Founded not only as a boat club but also as a physical fitness club, Old Dominion Boat Club held its first regatta on the Potomac in 1885. It started its high school rowing club in 1947. "T.C. Williams' rowing team rowed out of here before they had their own boathouse and the school took over rowing in 1971," Cobean said.
But Old Dominion Boat Club is not just about boating. "We've are continually promoting charitable causes and community service. We are also heavily involved in athletics and many water related activities," Marino said. From the 1920s through the '40s the club had its own basketball team.
Property just south of the club house, now used as a parking lot and launch point for boats, including those of the Alexandria Fire Department periodically, was originally purchased by the club in 1935 from the widow of Fred Wagar for $2,000.
It has been this piece of property, the parking lot, that has been a continuing source of contention between Old Dominion Boat Club and the city. As stated in the 100-year history, during 1978 legal fee assessments were "put upon each member to help defray costs of land contention with the city."
In 1979, a historical entry reads, "City of Alexandria takes over club property on south side from Strand to the river even though it was the club which decades ago filled in the open water area of the old ferry slip which terminated at the Strand. City had too much clout for the club to combat."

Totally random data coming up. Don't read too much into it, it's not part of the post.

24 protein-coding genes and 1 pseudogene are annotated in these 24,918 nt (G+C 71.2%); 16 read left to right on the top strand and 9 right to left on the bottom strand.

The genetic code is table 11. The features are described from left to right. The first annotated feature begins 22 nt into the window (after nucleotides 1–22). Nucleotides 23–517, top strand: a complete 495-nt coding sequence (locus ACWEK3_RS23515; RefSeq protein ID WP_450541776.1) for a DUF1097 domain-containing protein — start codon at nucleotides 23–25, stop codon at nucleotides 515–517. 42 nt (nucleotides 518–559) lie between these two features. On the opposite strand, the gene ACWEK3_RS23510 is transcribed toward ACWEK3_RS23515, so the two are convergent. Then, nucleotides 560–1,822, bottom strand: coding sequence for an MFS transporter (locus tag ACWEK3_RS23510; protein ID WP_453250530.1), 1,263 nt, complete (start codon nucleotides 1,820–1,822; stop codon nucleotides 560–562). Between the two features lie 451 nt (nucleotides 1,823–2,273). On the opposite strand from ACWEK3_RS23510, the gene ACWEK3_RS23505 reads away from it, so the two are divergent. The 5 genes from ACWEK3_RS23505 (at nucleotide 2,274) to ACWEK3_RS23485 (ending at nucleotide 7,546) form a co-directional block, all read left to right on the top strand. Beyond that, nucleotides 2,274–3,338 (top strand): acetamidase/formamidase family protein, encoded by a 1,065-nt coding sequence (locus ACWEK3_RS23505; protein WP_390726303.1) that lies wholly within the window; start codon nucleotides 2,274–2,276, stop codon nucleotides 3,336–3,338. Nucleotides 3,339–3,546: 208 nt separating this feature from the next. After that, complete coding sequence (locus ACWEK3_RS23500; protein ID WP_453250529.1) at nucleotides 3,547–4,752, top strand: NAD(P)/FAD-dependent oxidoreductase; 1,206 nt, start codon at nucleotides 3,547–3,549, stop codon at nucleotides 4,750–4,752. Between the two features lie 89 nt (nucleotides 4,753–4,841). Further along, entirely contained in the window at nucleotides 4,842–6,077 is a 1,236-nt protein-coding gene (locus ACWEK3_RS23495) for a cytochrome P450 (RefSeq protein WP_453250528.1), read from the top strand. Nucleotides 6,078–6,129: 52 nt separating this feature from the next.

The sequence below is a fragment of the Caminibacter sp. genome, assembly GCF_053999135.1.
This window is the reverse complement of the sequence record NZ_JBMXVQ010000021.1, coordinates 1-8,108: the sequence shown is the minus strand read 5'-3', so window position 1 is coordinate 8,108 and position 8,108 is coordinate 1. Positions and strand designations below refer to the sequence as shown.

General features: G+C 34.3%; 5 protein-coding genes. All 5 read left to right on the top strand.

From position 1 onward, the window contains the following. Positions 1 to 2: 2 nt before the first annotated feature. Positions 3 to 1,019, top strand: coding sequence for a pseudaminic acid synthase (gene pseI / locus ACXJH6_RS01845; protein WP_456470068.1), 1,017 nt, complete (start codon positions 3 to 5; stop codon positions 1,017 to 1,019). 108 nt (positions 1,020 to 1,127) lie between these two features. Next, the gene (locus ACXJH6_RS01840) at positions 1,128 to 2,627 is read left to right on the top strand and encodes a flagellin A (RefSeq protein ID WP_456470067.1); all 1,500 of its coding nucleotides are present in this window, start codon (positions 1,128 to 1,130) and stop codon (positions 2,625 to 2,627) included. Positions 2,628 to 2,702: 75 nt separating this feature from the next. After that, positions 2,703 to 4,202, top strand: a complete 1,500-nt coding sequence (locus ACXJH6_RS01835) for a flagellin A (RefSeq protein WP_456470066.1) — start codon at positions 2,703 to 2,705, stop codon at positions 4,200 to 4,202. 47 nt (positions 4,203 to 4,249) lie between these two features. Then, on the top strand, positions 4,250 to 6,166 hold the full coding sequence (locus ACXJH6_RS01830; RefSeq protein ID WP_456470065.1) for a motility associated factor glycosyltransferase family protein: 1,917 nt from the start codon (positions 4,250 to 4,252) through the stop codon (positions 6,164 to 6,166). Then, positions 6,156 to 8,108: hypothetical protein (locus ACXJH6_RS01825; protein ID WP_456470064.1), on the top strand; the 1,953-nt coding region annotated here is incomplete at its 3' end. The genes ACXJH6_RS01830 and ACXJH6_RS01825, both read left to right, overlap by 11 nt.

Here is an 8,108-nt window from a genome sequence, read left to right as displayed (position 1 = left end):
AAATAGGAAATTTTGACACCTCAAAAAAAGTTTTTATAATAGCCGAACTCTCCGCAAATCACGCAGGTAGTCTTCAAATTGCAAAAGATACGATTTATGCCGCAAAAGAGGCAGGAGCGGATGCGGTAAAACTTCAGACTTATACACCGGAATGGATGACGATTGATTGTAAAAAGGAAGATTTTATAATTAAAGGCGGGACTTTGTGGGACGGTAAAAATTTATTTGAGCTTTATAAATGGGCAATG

But the city was also in a contest with the Federal government through the National Park Service which proposed taking over the entire waterfront as a continuation of the George Washington Memorial Parkway. This would have eliminated all waterfront development and removed it from city control.
Through a series of negotiations over the years, one of which was the creation of the Alexandria Board of Architectural Review, the Park Service agreed to Washington Street as the Parkway link. Old Dominion Boat Club also reclaimed control of its property on the Strand to Wales Alley.
"Each year that control is maintained by the Strand being closed one night from the club to Wales Alley with the city's blessing. Members remain on the site over night to reestablish their ownership," Cobean said.
ALTHOUGH OLD DOMINION Boat Club has a long history in the annals of competitive rowing and is considered "the place where scholastic rowing got its start in Virginia," it has a record of charitable and civic actions. These include:
* Providing "needed infrastructure" for security forces in the use of docks and boat ramps law enforcement and fire and rescue as well as Homeland Security patrols.
* Sponsorship of the Select Fall H.S. Rowing program that takes "the best high school rowers to compete in a 5-boat regatta."
* A 30-year history of sponsoring a Salvation Army Christmas Bell Ringing.
* A Retain-able Children program for special needs children at Lyles-Crouch and John Adams schools.
* Donations to the Susan G. Komen Breast Cancer Foundation, Make A Wish Foundation of Virginia, and Victims of 9/11 Fund.
* Founding the Colin Casey Scholarship and the Jack Franklin and Julian Whitestone Annual Scholarship to the T.C. Williams H.S. for rowing.
Prior to last Sunday's annual flag raising ceremony, marking the commencement of boating season, both the Alexandria and District of Columbia fireboats were on the river paying to tribute to the club and its history with their water cannons.